According to tradition, the church of San Giacomo (St. James), popularly known as San Giacometo, was built in 421 by a carpenter, a certain Candioto or Etinopo, who in the midst of a major fire made a vow to San Giacomo. He escaped unharmed and honoured the vow by erecting this church in the saint's name. Although unfounded, the legend is retold in such details that it appears to be a historical fact; it not only places the date but the exact time the church was established: March 25 at noon! The only certainty is that the Church existed in 1152 and that the date of consecration goes back to 1177.
While this seems to be a legend, what happened on the night of 9 January 1514 is in fact completely true. The entire island of Rialto was completely destroyed by a terrible fire, but the Church of San Giacomo remained miraculously unharmed. It was completely restored a few years later by a wealthy patron, Natale Regia, who was appointed priest of San Giacomo in 1503. He was full of conceit and filled the Church with plaques bearing his name and coat of arms. On Regia's death in 1532, the appointment of the new parish priest became a thorny issue and a source of discord between the Superintendent of Salt and the Patriarch of Venice; to settle the issue the Pope was asked to grant the patronage of San Giacomo to the Doge. Pope Clement VII agreed and from that moment on the appointment was made by the Doge. It was also established that the parish priesthood could be awarded only to Venetian natives.
After several successions, in 1932, Cardinal Pietro La Fontaine, Patriarch of Venice, ordered the Church of San Giacomo be entrusted to the Archconfraternity of San Cristoforo, a confederation founded to intercede on behalf of the deceased and to accompany them to the cemetery.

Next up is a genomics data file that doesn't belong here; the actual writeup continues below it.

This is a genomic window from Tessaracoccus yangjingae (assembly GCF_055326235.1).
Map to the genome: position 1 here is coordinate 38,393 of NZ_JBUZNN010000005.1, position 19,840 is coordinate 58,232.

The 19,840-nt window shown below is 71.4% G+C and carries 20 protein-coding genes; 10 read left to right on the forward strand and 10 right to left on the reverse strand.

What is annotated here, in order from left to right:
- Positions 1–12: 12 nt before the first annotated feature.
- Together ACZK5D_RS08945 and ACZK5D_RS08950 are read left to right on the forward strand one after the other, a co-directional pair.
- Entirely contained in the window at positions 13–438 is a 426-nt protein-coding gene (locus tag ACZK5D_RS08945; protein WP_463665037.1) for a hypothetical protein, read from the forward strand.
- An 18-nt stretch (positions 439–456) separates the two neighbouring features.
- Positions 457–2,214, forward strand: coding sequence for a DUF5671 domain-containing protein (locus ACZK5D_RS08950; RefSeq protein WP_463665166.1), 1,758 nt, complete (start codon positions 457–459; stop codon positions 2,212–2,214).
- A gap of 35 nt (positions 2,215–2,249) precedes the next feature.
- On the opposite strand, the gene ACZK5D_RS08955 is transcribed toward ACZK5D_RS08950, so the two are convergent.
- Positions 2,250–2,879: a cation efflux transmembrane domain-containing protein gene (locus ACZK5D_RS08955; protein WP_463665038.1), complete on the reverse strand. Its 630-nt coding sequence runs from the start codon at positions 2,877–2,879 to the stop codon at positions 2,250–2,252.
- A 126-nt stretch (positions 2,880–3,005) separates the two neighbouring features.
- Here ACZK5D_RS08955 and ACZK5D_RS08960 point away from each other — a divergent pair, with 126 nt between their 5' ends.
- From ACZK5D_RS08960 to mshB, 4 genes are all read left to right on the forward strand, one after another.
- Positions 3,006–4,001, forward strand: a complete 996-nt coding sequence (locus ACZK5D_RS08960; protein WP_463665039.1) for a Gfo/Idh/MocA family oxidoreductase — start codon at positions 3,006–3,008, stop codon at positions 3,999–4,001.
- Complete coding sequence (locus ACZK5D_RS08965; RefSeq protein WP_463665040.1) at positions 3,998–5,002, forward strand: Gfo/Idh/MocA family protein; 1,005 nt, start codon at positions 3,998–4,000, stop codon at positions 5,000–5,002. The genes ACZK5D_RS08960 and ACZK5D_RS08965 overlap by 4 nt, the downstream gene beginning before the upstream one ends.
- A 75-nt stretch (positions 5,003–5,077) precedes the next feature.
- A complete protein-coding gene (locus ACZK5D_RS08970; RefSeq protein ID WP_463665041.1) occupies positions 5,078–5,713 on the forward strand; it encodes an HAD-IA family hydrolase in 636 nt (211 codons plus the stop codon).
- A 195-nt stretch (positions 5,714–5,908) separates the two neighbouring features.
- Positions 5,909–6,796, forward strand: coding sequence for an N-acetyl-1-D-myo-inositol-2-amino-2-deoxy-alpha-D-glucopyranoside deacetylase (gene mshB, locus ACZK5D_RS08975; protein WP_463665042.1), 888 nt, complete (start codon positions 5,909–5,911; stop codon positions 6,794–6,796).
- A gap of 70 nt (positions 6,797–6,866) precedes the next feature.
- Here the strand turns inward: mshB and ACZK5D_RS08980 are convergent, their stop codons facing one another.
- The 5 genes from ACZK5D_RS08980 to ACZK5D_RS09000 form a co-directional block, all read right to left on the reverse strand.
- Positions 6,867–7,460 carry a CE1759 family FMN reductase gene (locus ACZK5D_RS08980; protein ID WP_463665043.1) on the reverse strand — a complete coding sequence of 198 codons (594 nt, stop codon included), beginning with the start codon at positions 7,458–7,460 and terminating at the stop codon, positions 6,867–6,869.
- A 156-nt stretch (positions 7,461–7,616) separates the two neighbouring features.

In the early 1800s Napoleon ordered the Kingdom of Italy to build cemeteries far from populated city centres, and Venice, which contained numerous small cemeteries scattered near the churches, had to adopt the edict. Initially, the island of San Cristoforo was designated as a suitable resting ground. Over time, however, it proved too small and burials were moved to the island of San Michele. This caused the citizens great sorrow as they were thus deprived of the opportunity to visit their dead on a daily basis. In fact, the number of people who went to the island were so few that the graves were not maintained. Hence two Venetian natives, Giacomo Massaggia and Bernardo Pasini, came upon the idea of creating an Archconfraternity to care for dearly departed.
Inscriptions in San Giacomo di Rialto Church
Visiting Hours: Daily 9am - 5pm
(Sunday 11am - 7pm)
Entrance fee: Free admission
(Aldo Bova "Places of Music in Venice")
In 1571 the German merchants celebrated for three days the victory of Lepanto and commissioned the music compositions to Andrea Gabrieli. In fact, a stage was built in front of the church where a solemn mass was sung.
During the Medieval Ages the music schools were mainly concentrated in Rialto. Even in the sixteen hundreds it was necessary to come here if one wanted to enlist as a musician or dancer.